An 18th-Century Starter House Saved From Ruin
This crumbling Colonial cottage wasn't built to last forever. But one determined homeowner has made it his mission to see that it will
The old house wanted to fall down but Brooks Banker wouldn't let it. "From the moment I saw this house, I knew it had to be mine," he says of the simple clapboard cottage in Garrison, New York, some 60 miles north of Manhattan. And neither the squirrels running amok in the attic nor the powder post beetles making mulch of the centuries-old oak beams could convince him otherwise. Not even his mortgage lender's dour estimate that the house had only 12 years more to live—and the justified alarm that the bleak diagnosis provoked in prospective insurers—could deter this house hunter from acquiring the Hudson Valley ruin he had fallen for at first sight.
It's not like he doesn't have anyplace else to live. He keeps a comfortable apartment in Manhattan, where his law practice binds him most working days. But the unassuming, wood-frame dwelling in rural Putnam County has become Brooks's refuge. And he has no intention of ever giving it up—or giving up on it.
Shown here: Christopher Vazquez, a woodworker and carpenter who designs what he builds, milled salvaged lumber to restore the porch deck. The French doors were installed in the vaulted-ceilinged wing by a previous owner.
Built for newlyweds in 1785, the house was a post-Revolutionary War take on today's starter home, a cozy place built by family and friends for a couple to begin life together and then, when fortunes allowed, expand or move on. "Move on" is, in essence, what the engineer who inspected the house prior to Brooks's closing more than 200 years later advised him to do. "Of the thirty or forty 18th-century houses I looked at in my search, this one was authentic," says Brooks, a collector of antiques with a passion for old houses. "And with it came the numerous problems inherent with authenticity."
Its low ceiling, exposed oak beams, and wood-burning fireplace are the cozy hallmarks of the original 18th-century gathering room. The walls were skim-coated, then painted with brushes. The stenciling is old; the current homeowner had the pattern replicated on the opposite wall.
The large living area's drywall shell was covered with pigmented plaster—a soft, warm, hand-applied finish. A watercolor displayed on top of the step-back cupboard shows the house as it looked when illustrator Charles Locke lived there from the 1940s until his death in 1983.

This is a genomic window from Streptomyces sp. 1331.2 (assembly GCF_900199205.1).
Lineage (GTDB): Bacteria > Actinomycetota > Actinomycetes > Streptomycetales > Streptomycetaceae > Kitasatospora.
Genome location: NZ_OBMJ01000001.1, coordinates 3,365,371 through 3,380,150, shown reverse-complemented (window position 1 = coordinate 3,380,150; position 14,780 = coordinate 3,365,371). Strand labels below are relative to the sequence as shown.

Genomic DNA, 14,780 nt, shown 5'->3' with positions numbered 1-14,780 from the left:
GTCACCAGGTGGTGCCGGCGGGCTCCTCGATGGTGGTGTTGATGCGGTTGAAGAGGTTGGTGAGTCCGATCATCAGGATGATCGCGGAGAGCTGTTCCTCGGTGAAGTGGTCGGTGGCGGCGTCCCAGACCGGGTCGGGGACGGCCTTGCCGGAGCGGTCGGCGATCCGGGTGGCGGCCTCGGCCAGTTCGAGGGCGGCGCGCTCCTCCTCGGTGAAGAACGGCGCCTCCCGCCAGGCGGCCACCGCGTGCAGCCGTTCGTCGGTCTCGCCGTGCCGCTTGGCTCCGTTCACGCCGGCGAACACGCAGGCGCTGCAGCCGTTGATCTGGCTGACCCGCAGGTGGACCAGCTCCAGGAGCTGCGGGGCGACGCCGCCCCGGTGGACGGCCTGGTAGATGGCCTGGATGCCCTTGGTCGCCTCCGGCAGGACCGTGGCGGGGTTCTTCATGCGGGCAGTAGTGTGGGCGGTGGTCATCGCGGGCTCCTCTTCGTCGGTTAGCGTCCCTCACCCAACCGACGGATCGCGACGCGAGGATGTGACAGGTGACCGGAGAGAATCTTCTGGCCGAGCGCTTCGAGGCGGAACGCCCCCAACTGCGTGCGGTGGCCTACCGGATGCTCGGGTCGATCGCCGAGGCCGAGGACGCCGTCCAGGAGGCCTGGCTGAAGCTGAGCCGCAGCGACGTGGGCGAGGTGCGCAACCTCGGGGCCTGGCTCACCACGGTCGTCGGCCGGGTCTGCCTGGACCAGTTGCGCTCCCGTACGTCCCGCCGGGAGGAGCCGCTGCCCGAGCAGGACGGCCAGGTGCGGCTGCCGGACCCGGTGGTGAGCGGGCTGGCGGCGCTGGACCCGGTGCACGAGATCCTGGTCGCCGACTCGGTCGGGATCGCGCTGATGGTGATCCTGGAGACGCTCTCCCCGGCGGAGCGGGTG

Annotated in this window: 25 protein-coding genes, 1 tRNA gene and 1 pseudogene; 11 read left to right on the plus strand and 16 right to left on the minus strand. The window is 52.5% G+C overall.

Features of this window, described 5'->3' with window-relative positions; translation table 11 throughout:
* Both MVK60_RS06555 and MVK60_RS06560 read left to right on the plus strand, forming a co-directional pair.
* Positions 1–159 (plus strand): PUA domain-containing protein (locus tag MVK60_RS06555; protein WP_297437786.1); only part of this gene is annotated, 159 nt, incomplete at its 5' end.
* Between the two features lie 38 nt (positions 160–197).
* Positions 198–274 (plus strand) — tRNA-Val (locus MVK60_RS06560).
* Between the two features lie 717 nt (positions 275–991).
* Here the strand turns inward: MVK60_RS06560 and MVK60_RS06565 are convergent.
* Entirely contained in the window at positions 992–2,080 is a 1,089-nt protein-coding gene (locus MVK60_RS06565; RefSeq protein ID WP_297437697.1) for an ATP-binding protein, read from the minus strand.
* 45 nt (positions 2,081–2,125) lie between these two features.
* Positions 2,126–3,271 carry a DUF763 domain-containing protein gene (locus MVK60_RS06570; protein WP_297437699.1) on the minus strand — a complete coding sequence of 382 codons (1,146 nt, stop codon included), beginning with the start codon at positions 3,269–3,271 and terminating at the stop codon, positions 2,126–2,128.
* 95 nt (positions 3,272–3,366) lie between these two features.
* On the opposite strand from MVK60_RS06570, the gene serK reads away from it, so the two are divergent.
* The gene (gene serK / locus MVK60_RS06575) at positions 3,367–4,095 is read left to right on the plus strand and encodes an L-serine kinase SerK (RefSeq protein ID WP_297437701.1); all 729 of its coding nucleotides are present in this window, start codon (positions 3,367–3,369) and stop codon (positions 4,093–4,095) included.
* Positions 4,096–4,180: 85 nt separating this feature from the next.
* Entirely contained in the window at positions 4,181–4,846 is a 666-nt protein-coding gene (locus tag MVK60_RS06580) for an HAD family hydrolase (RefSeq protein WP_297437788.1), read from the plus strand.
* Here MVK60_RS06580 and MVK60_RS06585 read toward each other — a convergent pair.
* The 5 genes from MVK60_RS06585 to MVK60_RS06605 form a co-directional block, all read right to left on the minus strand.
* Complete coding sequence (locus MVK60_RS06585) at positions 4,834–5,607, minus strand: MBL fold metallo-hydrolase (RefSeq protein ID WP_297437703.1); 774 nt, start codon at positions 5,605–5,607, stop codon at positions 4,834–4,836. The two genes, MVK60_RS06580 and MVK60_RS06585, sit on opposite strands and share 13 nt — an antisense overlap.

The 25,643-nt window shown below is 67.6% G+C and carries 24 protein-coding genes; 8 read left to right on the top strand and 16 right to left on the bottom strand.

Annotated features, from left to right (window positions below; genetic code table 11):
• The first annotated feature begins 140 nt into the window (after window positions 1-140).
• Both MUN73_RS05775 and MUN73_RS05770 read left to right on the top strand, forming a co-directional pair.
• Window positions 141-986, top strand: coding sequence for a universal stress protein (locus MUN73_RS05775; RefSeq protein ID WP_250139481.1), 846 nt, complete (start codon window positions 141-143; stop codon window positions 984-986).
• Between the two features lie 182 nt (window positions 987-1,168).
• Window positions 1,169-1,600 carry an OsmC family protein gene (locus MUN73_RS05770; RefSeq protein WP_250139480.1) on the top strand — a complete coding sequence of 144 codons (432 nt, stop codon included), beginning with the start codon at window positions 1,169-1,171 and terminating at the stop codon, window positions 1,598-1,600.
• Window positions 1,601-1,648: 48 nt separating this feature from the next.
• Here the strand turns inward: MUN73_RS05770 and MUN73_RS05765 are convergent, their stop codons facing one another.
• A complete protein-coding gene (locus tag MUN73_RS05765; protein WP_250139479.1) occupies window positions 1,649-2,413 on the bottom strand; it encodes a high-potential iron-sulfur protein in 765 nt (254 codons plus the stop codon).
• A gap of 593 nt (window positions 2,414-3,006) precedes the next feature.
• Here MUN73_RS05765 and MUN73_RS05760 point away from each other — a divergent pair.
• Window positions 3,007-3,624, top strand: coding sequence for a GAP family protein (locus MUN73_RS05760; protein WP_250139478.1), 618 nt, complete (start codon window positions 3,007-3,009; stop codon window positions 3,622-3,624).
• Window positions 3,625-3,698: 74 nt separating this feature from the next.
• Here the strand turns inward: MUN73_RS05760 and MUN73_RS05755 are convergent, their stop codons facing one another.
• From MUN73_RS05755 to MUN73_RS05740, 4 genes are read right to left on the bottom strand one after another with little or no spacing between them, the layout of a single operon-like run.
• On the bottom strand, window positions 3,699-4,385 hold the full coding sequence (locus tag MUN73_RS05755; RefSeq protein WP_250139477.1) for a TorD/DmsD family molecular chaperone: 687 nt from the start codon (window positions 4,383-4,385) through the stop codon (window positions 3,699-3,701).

A salvaged fir beam now serves as a mantel above the soapstone-surrounded fireplace in the large living area—originally the home's summer kitchen, later a painting studio. Today Brooks simply refers to the space as "the big living room," in contrast with the smaller, original gathering room.
A peephole pierces the four-panel swinging door that leads from the kitchen to the dining room, where a moody landscape painted in the 1940s by Locke still decorates the walls. The trompe l'oeil paneling below the chair rail is new.
Pigmented plaster was used to coat the dining room's drywall ceiling, and the oak beams were exposed to allow the 6-foot-4 homeowner to stand upright. Pale-gray faux wainscoting and painted floors blend with the rest of the walls and trim, making the small room feel airier.
Beadboard wainscoting and an old-fashioned basin helped transform a small area under the staircase into a comfortable powder room off the dining room. New decorative painting continues the spirit of Locke's mural, tying together the adjacent spaces.
In the guest bedroom, an under-the-eaves closet and a narrow English chimney cupboard offer much-needed storage.
Since space is at a premium in the compact, 18th-century interior, the homeowner gravitates toward antique furnishings like the upstairs hall's French chestnut flip-top bench, which functions as both seating and stowaway space. The drywall in the upstairs hall and two bedrooms was coated with pigmented plaster,
then glazed for a subtly textured, aged look.
In the master bedroom, the wide-plank heart-pine floors were reconditioned. Throughout the upstairs, the exposed posts and beams were painted and glazed to brighten the interior.
A windowed door leads to a walk-in closet turned home office in the master bedroom.
A clean-lined pedestal sink, custom cabinets, and tumbled-marble floor tiles over radiant heating bring modern-day luxury to the one full bath, while reclaimed beams visually connect it to the other rooms.
A four-burner pro range is at the heart of this small but efficient kitchen. Cookware hangs from stainless-steel bars mounted on the brick chimney wall. The next round of work will include replacing the kitchen's 1980s-era pickled oak cabinets with simple cherry cupboards that Vasquez will build by hand.
Brooks Banker has been restoring the 1785 structure for 9 years—and counting. The honeymoon phase of his homeownership may be long over, but he remains smitten. These days, with the benefit of hindsight, he is pleased to find the old house intact when he drives up from the city. "Oh, good," he mumbles each week on arrival. "It's still standing."
The house retains its 18th-century footprint, with the gathering room, dining room, kitchen, and now a powder room downstairs; upstairs are two bedrooms, one bath, and a walk-in closet turned office. The one-story wing built as a summer kitchen functions today as a large living area.